Mumbai. Jakarta. Manila.
All of these mega-metropolises share a global risk, scientists say: they could be breeding grounds for the next pandemic.
A group of international researchers, led by scientists at the University of Sydney, have mapped out the cities that offer the ripest conditions for the incubation of viruses that could jump from animals to humans—and then spread around the world.
The researchers tracked the risks based on three factors: the first was identifying cities where intense urban life collides with both domesticated animals and rich biodiversity, raising interactions between humans, farmed animals, and wildlife, often due to disruption like deforestation.
This increases the risks of zoonotic disease outbreaks in which, for example, a virus makes the jump from a mammal or bird species to humans. Well before the arrival of COVID-19, virologists and other scientists have been sounding the alarm that our modern world creates ideal conditions for just such an outbreak, as Fortune wrote in April.
But to create a global pandemic, the Sydney researchers researched an additional two factors.
The second is tracking which of those super cities are globally connected—not just through international airports and aviation routes—allowing the virus to be spread quickly. The third factor is an insufficient public healthcare infrastructure (measured, in this case, by rates of infant mortality), which increased the risk that a virus in circulation won’t be identified and reported straight away.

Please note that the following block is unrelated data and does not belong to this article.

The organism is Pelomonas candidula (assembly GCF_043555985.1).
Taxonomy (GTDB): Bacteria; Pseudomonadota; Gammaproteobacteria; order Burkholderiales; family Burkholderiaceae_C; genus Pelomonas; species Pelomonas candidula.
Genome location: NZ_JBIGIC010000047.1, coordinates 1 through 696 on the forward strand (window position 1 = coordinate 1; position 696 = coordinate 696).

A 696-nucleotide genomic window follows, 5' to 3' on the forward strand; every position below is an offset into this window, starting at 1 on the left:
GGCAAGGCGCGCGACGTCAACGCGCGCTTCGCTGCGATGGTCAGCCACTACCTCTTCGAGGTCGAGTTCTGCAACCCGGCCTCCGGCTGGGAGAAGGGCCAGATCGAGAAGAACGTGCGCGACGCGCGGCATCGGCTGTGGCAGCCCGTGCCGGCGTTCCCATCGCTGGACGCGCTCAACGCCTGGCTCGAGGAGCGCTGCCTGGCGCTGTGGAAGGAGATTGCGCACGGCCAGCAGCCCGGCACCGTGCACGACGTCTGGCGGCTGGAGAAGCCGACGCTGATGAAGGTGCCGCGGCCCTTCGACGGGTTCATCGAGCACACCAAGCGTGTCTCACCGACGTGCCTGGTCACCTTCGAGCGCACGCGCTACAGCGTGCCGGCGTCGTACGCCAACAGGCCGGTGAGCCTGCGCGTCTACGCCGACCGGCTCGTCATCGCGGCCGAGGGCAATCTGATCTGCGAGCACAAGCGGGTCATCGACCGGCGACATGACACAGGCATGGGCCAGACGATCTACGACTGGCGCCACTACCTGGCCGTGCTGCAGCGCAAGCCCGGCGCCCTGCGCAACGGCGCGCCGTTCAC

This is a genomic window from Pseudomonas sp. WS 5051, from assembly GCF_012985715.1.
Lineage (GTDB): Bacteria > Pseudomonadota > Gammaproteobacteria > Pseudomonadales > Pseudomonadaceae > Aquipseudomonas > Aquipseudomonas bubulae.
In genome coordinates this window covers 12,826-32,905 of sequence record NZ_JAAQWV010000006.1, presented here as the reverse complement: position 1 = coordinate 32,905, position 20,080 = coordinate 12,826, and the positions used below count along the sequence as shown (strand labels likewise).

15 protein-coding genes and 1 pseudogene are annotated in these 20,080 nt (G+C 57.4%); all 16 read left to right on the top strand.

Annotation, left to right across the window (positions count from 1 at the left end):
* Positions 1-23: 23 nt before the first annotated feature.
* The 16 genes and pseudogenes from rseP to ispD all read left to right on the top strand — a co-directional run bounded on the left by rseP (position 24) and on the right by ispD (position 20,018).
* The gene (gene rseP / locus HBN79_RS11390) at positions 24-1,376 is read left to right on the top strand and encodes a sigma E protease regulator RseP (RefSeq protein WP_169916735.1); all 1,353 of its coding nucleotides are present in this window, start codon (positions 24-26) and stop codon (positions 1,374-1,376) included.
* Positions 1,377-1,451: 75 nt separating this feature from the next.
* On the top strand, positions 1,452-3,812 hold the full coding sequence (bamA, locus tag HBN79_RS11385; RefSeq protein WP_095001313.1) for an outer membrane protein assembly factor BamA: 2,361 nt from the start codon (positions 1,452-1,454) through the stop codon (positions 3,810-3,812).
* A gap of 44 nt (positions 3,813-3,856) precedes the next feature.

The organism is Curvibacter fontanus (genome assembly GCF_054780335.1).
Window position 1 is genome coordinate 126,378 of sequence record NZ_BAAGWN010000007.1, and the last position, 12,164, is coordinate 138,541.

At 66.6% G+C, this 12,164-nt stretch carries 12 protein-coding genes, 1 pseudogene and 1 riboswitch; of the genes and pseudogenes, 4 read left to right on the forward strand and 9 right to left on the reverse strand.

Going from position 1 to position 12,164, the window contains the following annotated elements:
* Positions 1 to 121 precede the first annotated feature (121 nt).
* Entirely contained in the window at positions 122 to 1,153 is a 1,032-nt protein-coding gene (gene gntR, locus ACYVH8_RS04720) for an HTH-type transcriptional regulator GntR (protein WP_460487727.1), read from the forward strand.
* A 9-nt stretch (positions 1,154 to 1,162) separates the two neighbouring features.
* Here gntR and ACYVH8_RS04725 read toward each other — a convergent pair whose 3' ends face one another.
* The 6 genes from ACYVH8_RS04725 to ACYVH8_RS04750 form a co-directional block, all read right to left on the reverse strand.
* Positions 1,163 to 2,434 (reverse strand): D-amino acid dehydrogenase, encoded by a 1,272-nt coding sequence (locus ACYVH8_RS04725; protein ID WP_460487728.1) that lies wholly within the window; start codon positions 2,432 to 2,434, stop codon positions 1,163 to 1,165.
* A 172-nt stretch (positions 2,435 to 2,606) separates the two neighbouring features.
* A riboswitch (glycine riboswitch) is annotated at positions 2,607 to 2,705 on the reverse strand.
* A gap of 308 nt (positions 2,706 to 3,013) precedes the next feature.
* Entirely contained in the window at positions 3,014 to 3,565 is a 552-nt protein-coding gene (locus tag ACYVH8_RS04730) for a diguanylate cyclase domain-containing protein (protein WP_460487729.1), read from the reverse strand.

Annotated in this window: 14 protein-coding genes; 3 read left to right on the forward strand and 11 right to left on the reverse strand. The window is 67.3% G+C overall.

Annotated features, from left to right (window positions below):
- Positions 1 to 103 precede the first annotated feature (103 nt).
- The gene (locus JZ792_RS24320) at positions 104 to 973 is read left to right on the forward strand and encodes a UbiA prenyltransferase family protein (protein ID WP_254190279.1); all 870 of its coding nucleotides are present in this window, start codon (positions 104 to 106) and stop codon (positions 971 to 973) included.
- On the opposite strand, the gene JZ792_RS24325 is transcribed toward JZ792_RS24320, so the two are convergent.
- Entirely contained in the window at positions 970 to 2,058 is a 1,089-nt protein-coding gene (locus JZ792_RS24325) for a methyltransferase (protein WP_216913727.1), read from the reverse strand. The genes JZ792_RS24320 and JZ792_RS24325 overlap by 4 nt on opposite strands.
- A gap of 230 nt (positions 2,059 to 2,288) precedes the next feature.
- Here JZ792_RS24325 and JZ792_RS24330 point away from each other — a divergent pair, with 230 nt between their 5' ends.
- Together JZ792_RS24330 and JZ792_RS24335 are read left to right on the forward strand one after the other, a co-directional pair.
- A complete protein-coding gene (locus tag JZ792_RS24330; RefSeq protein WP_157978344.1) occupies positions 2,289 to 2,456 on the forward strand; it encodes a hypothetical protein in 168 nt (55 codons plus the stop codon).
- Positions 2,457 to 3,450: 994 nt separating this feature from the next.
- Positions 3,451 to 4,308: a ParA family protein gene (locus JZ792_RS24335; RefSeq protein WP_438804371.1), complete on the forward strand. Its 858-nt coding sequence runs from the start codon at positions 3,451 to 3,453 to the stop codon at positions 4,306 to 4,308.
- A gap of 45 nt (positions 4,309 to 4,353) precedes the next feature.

Combining those factors, the researchers found that 20% of the world’s most-connected cities are at risk of such disease spreads. Another 14-20% of those cities have poor health infrastructure, with the majority in South and Southeast Asia, and Sub-Saharan Africa. The cities with the highest risks including Mumbai, Delhi, Jakarta, Singapore, and Kunming, in China.
The researchers broke the risks down into three levels: a yellow, orange and red rating system with red the highest risk, yellow the lowest.
Low- and -middle income countries are highly represented in “red” due to the healthcare risks. But some high-income cities—the researchers cite San Francisco, and Adelaide, Australia as two—can be found in the yellow tier, said Michael Walsh, an infectious disease epidemiologist at the University of Sydney and one of the authors of the study, in a release. That’s because of the extreme impact more affluent cities can have on local wildlife, Walsh said.
Addressing these risks would require a holistic approach, he said, one that looks at wildlife conservation and animal husbandry alongside human healthcare systems and monitoring and surveillance at airports—a huge cost, but a necessary one.
“Given the overwhelming risk absorbed by so many of the world’s communities and the concurrent high-risk exposure of so many of our most connected cities, this is something that requires our collective prompt attention.”